A Morgan Stanley investment research team likes psychedelics as the next “big idea,” but nobody told Oregon and Colorado voters how long it’s going to take to get there with “magic mushrooms.”
Oregon two years ago and Colorado last month became the first and second states to decriminalize the “magic mushroom” psychedelic substance psilocybin for personal and mental health use.
“Magic mushrooms” are edible offering psychedelic properties but with the risk of misidentification for toxin substances causing poisoning that can go from discomfort to death in about 10 days.
States that made recreational marijuana legal have been able to implement those policies fairly quickly. After handing out wholesale and retail licenses, they’ve been off to the races.
Oregon and Colorado are showing the legalized psilocybin businesses are not that easy.
“Magic mushrooms,” with Psilocybin are classified as a Schedule I drug, meaning that it has a high potential for misuse and has no currently accepted medical use in treatment in the United States.
On the same day, Colorado voters were legalizing “magic mushrooms, ballots cast in a dozen or so Oregon cities and counties were banning psilocybin manufacturing and distribution. The opt-out option was provided for in Oregon’s 2020 law, but it was not included in Colorado’s Proposition 122, which narrowly passed in 2022.
And criminal prosecutions continue in Oregon.
The best estimates are that it will take a few years before “magic mushrooms” will be available through state-regulated clinics in Colorado.
Not everybody, however, is always willing to wait. Earlier this month, Portland police executed a search warrant at an herbal store called the Shroom House. They seized 22 pounds of psilocybin and $13,000 in cash and made four arrests. Among those charged was Shroom House owner, 32-year-old Steven Tachie Jr. The West Burnside establishment opened in October.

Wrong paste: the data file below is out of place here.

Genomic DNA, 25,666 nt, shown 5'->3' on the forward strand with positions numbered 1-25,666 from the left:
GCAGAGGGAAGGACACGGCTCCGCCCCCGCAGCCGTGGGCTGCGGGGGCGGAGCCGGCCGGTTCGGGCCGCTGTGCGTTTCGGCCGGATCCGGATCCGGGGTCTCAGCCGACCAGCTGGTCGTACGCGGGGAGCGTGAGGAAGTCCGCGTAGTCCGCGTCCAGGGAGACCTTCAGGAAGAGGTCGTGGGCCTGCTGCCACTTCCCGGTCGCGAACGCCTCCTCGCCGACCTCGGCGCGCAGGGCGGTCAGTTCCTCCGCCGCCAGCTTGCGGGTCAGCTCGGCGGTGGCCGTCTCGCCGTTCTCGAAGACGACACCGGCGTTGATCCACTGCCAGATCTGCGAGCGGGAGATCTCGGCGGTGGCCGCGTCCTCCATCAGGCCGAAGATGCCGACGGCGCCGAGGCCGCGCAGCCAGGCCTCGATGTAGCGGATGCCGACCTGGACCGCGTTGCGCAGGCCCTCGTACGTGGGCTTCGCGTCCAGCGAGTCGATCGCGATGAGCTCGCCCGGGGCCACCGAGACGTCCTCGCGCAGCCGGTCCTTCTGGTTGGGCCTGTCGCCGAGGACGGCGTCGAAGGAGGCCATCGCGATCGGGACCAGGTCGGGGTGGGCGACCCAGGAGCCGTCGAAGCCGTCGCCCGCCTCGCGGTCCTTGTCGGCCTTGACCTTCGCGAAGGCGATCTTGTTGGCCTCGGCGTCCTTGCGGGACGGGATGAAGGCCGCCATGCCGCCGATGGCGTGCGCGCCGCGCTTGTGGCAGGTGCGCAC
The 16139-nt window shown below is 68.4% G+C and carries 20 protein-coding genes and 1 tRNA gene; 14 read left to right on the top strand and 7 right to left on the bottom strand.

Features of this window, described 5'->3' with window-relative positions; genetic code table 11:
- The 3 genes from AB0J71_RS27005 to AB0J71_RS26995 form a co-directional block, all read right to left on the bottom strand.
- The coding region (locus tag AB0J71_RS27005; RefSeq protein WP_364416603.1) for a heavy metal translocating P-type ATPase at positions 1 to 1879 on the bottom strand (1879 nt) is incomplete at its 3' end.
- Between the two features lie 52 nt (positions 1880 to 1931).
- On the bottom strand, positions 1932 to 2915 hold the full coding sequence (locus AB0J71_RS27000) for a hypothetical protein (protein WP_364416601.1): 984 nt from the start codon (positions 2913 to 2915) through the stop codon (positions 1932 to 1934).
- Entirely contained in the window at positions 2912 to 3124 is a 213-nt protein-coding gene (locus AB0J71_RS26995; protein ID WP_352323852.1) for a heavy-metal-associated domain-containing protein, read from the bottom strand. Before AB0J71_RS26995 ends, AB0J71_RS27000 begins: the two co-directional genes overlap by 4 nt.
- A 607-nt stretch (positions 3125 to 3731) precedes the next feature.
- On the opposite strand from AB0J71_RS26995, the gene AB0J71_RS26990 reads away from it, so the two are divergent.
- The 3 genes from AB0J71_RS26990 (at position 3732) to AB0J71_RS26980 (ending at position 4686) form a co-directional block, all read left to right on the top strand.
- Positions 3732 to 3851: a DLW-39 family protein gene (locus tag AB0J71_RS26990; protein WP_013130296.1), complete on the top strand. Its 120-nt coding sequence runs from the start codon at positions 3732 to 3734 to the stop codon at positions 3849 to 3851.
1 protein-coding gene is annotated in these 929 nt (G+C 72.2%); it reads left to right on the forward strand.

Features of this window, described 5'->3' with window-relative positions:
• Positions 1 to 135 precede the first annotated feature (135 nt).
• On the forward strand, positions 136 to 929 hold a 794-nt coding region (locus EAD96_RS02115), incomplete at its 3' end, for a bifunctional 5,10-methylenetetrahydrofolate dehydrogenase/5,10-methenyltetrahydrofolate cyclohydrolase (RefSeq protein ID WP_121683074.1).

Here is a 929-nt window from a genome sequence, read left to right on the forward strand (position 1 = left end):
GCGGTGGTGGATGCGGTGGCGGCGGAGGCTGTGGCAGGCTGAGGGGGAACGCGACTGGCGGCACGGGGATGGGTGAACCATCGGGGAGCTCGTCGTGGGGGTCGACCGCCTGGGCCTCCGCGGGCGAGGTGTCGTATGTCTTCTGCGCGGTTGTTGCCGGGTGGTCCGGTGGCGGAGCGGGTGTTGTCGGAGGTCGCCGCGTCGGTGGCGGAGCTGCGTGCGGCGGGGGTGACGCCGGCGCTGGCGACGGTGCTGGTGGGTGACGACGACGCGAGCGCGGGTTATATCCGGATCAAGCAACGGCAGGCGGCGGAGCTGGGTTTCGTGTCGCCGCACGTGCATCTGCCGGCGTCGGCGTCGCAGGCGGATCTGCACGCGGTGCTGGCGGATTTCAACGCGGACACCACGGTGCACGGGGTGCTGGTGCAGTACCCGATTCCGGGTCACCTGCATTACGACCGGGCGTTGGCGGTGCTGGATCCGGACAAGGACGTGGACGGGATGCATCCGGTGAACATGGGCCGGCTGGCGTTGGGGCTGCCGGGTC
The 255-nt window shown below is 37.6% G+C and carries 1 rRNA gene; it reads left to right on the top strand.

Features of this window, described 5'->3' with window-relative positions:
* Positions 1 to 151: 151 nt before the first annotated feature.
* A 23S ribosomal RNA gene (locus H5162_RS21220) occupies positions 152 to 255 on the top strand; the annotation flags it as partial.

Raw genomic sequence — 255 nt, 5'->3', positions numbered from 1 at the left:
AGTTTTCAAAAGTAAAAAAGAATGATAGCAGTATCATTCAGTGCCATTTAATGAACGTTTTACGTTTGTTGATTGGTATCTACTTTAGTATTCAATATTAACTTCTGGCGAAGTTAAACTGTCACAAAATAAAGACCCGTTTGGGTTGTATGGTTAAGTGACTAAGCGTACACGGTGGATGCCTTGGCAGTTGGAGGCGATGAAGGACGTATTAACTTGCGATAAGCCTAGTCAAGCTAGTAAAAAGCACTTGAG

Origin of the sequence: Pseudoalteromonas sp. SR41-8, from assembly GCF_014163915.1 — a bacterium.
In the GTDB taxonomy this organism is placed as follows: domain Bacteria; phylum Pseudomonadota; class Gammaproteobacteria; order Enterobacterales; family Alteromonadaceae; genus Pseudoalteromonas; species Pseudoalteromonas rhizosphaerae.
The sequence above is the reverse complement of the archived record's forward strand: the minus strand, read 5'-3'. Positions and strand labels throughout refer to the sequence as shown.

The herbal store owner is charged with 10 counts of money laundering and two counts of unlawful delivery of a controlled substance within 1,000 feet of a school.
At this point, Oregon’s 2020 law only permits psilocybin in medical settings. After passage, Oregon lawmakers had reservations about funding a department to work on regulations and other implementation steps. Those tasks — building the legal psilocybin industry from scratch — ultimately fell upon the Oregon Health Authority
It begins accepting license applications on Jan. 2, 2023, but not for retail outlets like the marijuana model. When Colorado gets around to issuing licenses for facilitators and treatment centers, the state Department of Regulatory Affairs (DORA) will run the show.
Prop 122 gives DORA until late 2024 or early 2025 to make it all happen. A 15-member Natural Medicine Advisory Board is supposed to be named by Gov. Jared Polis by Jan. 31, 2023. It will then have a year to decide what “magic mushroom” facilitator should have in the way of qualifications, education, and training.
The Advisory Board will also have to help DORA determine what a treatment center should involve.
Maybe the next “big idea” Morgan Stanley likes so much is a national chain of psychedelic clinics. Oregon and Colorado are takings steps that are going somewhere.
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